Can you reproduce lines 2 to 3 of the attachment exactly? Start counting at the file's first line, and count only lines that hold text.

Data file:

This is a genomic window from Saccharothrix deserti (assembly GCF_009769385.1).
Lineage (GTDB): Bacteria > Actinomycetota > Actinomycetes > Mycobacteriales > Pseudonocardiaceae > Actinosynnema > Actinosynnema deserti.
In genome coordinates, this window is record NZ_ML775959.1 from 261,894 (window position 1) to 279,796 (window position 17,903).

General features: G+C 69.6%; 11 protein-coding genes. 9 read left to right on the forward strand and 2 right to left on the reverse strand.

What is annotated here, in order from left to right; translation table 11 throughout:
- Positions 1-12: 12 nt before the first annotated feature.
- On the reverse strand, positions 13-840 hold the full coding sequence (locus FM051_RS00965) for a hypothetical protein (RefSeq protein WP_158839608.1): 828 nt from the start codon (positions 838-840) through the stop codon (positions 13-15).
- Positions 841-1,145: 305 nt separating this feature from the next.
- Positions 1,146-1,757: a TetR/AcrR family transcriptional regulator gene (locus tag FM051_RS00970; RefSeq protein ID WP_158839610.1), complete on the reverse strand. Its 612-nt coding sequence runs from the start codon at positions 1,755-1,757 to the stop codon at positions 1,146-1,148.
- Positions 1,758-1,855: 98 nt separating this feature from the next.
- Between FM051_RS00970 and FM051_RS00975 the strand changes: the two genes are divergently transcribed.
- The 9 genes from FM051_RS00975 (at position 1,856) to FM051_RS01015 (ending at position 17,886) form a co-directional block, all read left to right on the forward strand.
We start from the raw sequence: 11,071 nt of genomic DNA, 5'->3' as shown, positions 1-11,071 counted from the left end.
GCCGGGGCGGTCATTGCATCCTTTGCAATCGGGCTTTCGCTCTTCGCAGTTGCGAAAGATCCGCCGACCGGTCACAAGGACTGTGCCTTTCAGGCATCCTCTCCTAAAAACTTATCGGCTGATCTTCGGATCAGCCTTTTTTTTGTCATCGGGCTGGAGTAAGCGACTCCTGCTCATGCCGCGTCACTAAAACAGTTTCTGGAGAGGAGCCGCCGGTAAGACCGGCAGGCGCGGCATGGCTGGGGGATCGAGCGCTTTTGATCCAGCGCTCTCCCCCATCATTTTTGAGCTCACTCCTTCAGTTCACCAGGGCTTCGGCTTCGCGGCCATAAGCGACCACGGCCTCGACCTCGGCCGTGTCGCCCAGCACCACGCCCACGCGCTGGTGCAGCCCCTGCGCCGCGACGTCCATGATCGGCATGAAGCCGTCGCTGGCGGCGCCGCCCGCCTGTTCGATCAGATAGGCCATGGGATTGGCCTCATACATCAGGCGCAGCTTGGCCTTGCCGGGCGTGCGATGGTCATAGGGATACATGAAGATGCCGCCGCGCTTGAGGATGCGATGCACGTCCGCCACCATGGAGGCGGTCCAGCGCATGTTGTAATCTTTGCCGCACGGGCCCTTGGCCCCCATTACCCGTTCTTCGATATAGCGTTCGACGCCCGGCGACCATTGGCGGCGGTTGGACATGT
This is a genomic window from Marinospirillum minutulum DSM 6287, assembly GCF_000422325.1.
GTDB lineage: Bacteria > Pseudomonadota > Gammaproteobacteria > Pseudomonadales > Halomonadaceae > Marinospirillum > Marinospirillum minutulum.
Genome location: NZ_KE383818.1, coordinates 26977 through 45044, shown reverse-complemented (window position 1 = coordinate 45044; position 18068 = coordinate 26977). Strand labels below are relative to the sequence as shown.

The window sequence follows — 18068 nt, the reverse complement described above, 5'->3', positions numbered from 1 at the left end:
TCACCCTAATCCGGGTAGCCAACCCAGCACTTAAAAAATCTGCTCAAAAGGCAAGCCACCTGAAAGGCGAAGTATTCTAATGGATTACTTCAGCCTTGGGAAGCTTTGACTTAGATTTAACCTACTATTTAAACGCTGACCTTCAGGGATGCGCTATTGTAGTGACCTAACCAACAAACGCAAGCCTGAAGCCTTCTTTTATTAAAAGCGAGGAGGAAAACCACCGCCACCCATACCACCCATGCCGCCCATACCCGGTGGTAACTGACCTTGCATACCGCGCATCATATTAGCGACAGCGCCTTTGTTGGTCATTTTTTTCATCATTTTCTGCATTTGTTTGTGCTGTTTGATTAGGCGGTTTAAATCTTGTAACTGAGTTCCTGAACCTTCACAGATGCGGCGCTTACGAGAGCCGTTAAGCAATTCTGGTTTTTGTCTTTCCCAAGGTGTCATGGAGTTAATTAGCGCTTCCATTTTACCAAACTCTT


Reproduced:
Lineage (GTDB): Bacteria > Actinomycetota > Actinomycetes > Mycobacteriales > Pseudonocardiaceae > Actinosynnema > Actinosynnema deserti.
In genome coordinates, this window is record NZ_ML775959.1 from 261,894 (window position 1) to 279,796 (window position 17,903).